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Even with Autism Awareness, Do Other Parents Really ‘Get It’?


Being an autism parent comes with an inherent number of trials that most of us aren’t prepared for. Thankfully, there are some amazing people in the world who ally themselves with special needs parents and naturally show a great deal of empathy.

But, unfortunately, the majority of people really don’t understand what living with autism is like for a family.

5 Basic Facts About Autism

1. All autism is not the same.

There’s a saying that if you’ve met one child with autism, you’ve met one child with autism. Due in large part to movies like Rain Man and news stories focused on children with severe disabilities, it’s hard to remember that autism is really a spectrum with varying degrees of severity. Each child with autism can have markedly different characteristics and many can go unnoticeable to the average onlooker.

2. Autism is more than just a mental or emotional disorder.

Most autistic children have a laundry list of disorders to battle with. It is not uncommon for children with autism to have another diagnosis such as ADHD, obsessive compulsive disorder, anxiety and/or depression. They also have a tendency to suffer from asthma, environmental and food allergies, food intolerances, gastrointestinal disorders, seizers, chronic ear and sinus infections, immune disorders, motor planning delays, intellectual disabilities, sensory issues, speech disorders and more.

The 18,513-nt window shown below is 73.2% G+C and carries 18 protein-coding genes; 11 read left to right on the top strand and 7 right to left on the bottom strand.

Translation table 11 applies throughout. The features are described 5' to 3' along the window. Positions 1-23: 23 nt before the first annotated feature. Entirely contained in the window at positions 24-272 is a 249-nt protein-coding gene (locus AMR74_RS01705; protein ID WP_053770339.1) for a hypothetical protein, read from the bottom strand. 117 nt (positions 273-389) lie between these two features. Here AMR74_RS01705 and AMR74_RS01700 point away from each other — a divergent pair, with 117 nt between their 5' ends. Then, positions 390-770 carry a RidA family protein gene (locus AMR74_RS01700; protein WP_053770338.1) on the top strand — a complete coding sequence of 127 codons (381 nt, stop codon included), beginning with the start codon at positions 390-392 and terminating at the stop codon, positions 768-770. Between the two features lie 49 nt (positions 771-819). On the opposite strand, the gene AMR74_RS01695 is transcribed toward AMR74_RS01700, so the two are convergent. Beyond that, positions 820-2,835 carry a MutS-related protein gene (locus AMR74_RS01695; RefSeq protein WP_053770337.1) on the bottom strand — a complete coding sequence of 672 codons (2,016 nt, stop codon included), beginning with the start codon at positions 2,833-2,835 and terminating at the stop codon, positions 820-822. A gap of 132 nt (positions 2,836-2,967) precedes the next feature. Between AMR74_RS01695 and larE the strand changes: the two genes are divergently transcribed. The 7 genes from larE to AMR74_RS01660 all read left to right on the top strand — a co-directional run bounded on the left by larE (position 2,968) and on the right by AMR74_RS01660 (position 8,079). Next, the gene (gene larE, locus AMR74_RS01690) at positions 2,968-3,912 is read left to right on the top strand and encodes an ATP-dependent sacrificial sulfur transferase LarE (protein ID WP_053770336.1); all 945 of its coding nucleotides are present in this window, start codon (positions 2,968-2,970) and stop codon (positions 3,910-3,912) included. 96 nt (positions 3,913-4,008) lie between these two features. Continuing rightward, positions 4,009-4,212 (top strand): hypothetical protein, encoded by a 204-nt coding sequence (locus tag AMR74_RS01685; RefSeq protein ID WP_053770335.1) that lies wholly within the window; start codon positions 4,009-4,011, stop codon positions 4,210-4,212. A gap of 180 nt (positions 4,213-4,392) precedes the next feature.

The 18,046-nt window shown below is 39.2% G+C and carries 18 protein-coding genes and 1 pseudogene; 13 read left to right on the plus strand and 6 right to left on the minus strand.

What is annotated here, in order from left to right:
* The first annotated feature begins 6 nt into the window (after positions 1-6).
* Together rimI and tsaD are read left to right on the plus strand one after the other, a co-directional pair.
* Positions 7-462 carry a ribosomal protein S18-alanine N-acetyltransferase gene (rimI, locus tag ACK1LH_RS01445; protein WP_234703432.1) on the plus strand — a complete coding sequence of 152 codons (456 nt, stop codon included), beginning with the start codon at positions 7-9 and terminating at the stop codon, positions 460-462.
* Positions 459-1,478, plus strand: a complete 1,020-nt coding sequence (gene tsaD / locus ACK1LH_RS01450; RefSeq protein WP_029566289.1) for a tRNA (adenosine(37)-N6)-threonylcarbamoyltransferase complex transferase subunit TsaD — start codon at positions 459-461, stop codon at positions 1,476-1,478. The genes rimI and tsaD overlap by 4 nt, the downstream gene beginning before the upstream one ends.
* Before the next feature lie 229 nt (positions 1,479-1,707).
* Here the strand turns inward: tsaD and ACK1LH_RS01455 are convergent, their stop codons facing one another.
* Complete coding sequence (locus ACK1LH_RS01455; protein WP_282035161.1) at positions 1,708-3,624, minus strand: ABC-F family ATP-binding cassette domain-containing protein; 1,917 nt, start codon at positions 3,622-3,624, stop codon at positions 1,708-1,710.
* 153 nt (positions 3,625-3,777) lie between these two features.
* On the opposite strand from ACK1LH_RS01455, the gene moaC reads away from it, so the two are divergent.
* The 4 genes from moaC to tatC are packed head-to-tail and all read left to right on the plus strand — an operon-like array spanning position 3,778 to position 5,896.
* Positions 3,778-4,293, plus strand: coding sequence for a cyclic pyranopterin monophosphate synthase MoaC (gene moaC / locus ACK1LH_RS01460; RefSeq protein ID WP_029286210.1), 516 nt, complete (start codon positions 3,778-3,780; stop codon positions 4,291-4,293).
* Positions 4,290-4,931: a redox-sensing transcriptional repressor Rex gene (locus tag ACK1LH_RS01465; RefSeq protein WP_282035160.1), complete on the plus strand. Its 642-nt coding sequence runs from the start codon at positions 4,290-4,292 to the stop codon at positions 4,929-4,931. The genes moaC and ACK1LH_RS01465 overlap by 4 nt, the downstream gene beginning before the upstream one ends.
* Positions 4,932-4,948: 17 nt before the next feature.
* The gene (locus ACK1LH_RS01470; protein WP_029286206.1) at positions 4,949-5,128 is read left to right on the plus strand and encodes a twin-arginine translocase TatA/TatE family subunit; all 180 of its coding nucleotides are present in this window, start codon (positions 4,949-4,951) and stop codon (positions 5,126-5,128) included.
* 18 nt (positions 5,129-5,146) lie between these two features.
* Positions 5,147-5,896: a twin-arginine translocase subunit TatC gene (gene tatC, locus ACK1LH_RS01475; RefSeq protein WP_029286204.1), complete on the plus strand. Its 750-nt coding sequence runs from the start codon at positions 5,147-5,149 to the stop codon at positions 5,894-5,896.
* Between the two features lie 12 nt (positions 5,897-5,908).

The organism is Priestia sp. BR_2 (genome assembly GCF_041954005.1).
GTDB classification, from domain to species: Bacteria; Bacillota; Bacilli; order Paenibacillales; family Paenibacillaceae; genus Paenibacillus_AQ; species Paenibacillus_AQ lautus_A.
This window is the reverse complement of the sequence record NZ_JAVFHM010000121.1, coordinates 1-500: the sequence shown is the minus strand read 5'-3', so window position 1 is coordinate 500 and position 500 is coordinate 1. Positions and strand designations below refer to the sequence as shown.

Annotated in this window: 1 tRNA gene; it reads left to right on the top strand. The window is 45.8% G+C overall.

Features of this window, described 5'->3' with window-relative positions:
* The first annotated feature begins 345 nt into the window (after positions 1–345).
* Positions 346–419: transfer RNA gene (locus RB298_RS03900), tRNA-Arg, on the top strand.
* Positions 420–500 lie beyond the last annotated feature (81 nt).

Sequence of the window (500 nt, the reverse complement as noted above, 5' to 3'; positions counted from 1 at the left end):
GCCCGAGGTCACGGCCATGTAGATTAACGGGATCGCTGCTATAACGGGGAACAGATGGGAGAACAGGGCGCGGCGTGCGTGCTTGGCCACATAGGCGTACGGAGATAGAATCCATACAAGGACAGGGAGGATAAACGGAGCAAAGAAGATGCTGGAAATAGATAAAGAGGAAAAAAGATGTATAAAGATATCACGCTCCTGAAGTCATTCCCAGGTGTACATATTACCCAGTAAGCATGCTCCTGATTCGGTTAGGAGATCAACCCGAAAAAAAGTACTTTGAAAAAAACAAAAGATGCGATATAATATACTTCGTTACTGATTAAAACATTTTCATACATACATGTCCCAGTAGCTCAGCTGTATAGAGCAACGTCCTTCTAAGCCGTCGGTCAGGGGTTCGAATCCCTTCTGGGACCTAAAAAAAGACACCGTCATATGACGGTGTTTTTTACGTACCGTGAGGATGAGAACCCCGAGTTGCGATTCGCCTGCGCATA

3. Yes, we do weird things to heal our children. (You would, too.)

When faced with the autism diagnosis, parents are usually given a grim prognosis from the mainstream medical establishment. So, many of us take things into our own hands and embark on a path of alternative healing that the regular population doesn’t understand. We give our kids lots of supplements, we eat strange foods, we visit alternative healers and we may even stop vaccinating our children. (Gasp!)

But, we don’t take these decisions lightly. It’s not just an internet fad or something we picked up from a celebrity spokesperson. We spend a tremendous amount of time and energy researching viable treatment plans for our kids. We attend conferences and sit through webinars. We are constantly consulting with doctors, with friends, with our spouses and with online support groups. Ultimately, we make decisions based on what is in the best interest of our children, using the information and resources we have available. (So don’t judge.)

4. Just because you don’t see signs of autism in our child, doesn’t mean it’s not there.

Usually it’s because there’s a lot of work going on behind the scenes. All those crazy healing techniques we used with our kids are working and they are overcoming many of their disorders. But, we autism parents know that a lapse in treatment can mean a serious regression. So, we stay on top of it even when it appears our kids are doing great.

5. Stress, depression and anxiety are a large part of the autism parent’s life, so give us a break.